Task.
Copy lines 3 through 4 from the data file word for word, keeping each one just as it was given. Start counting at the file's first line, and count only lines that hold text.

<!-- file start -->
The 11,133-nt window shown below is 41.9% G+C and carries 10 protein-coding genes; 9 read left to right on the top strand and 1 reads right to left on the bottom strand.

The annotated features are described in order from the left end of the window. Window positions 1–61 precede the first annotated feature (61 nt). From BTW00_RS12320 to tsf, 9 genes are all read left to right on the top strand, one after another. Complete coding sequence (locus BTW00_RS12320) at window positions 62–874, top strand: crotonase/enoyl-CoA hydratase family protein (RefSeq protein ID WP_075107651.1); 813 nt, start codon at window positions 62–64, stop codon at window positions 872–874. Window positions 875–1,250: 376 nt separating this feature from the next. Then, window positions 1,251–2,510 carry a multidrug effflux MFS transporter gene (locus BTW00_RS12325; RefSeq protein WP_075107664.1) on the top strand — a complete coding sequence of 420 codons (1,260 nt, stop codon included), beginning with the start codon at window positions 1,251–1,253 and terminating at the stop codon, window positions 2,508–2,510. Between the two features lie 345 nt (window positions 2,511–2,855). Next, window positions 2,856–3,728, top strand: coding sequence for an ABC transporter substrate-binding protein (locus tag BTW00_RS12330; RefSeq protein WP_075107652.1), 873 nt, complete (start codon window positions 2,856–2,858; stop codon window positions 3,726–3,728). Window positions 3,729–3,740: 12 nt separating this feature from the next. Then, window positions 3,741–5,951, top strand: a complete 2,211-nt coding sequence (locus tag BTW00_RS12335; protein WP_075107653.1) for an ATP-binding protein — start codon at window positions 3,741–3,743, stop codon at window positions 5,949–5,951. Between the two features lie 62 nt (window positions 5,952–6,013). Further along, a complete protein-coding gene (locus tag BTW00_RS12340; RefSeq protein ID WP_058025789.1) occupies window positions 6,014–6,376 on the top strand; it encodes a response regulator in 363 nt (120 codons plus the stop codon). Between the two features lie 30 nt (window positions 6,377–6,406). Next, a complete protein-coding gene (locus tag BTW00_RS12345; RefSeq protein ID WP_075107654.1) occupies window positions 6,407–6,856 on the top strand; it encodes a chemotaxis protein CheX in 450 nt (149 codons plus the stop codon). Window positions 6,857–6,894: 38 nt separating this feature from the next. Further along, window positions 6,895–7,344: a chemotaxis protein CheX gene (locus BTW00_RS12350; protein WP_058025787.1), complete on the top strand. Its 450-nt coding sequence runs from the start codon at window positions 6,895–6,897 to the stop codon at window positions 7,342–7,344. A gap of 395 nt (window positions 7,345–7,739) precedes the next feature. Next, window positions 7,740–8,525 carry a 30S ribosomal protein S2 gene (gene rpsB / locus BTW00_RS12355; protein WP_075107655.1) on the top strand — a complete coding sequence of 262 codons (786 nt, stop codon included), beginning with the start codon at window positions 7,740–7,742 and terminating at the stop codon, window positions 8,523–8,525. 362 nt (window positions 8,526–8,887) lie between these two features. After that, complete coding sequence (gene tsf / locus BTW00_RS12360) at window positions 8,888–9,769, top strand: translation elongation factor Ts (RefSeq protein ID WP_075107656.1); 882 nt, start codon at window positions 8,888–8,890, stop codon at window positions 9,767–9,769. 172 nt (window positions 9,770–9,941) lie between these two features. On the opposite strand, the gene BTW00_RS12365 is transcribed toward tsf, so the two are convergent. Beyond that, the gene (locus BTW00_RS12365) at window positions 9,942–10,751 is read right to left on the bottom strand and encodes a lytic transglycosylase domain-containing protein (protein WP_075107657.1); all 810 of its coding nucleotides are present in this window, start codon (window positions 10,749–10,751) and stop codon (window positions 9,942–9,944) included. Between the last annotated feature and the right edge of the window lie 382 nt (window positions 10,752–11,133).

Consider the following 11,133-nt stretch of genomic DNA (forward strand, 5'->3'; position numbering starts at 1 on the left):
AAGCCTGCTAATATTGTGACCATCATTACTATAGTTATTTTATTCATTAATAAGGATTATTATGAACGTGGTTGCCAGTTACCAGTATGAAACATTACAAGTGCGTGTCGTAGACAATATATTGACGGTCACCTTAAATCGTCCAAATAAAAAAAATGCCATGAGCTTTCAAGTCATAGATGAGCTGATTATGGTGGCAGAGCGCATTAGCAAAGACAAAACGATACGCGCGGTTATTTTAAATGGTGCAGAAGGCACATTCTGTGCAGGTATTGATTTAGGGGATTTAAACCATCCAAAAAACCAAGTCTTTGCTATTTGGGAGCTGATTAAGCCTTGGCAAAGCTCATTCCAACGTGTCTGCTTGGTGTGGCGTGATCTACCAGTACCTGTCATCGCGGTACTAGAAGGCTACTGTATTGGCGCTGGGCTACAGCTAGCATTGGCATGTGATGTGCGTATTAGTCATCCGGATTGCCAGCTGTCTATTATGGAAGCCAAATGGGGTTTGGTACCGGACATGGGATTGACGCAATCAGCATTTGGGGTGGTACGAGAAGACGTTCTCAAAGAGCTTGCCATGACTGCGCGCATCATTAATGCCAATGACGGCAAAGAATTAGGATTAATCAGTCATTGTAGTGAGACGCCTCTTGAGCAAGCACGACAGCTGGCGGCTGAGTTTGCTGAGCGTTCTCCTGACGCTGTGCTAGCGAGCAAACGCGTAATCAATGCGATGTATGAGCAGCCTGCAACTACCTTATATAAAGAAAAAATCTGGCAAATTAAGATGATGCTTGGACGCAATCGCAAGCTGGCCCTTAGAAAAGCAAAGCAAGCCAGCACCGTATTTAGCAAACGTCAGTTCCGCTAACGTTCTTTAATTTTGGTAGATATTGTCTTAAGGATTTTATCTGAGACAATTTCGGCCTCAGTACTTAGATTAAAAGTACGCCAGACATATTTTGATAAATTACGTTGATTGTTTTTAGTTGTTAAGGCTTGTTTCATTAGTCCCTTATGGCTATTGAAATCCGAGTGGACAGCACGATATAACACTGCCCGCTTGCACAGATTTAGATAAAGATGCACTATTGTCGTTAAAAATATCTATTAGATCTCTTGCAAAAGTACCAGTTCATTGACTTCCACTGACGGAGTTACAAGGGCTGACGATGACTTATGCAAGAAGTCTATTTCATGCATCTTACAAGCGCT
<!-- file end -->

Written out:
Consider the following 11,133-nt stretch of genomic DNA (forward strand, 5'->3'; position numbering starts at 1 on the left):
AAGCCTGCTAATATTGTGACCATCATTACTATAGTTATTTTATTCATTAATAAGGATTATTATGAACGTGGTTGCCAGTTACCAGTATGAAACATTACAAGTGCGTGTCGTAGACAATATATTGACGGTCACCTTAAATCGTCCAAATAAAAAAAATGCCATGAGCTTTCAAGTCATAGATGAGCTGATTATGGTGGCAGAGCGCATTAGCAAAGACAAAACGATACGCGCGGTTATTTTAAATGGTGCAGAAGGCACATTCTGTGCAGGTATTGATTTAGGGGATTTAAACCATCCAAAAAACCAAGTCTTTGCTATTTGGGAGCTGATTAAGCCTTGGCAAAGCTCATTCCAACGTGTCTGCTTGGTGTGGCGTGATCTACCAGTACCTGTCATCGCGGTACTAGAAGGCTACTGTATTGGCGCTGGGCTACAGCTAGCATTGGCATGTGATGTGCGTATTAGTCATCCGGATTGCCAGCTGTCTATTATGGAAGCCAAATGGGGTTTGGTACCGGACATGGGATTGACGCAATCAGCATTTGGGGTGGTACGAGAAGACGTTCTCAAAGAGCTTGCCATGACTGCGCGCATCATTAATGCCAATGACGGCAAAGAATTAGGATTAATCAGTCATTGTAGTGAGACGCCTCTTGAGCAAGCACGACAGCTGGCGGCTGAGTTTGCTGAGCGTTCTCCTGACGCTGTGCTAGCGAGCAAACGCGTAATCAATGCGATGTATGAGCAGCCTGCAACTACCTTATATAAAGAAAAAATCTGGCAAATTAAGATGATGCTTGGACGCAATCGCAAGCTGGCCCTTAGAAAAGCAAAGCAAGCCAGCACCGTATTTAGCAAACGTCAGTTCCGCTAACGTTCTTTAATTTTGGTAGATATTGTCTTAAGGATTTTATCTGAGACAATTTCGGCCTCAGTACTTAGATTAAAAGTACGCCAGACATATTTTGATAAATTACGTTGATTGTTTTTAGTTGTTAAGGCTTGTTTCATTAGTCCCTTATGGCTATTGAAATCCGAGTGGACAGCACGATATAACACTGCCCGCTTGCACAGATTTAGATAAAGATGCACTATTGTCGTTAAAAATATCTATTAGATCTCTTGCAAAAGTACCAGTTCATTGACTTCCACTGACGGAGTTACAAGGGCTGACGATGACTTATGCAAGAAGTCTATTTCATGCATCTTACAAGCGCT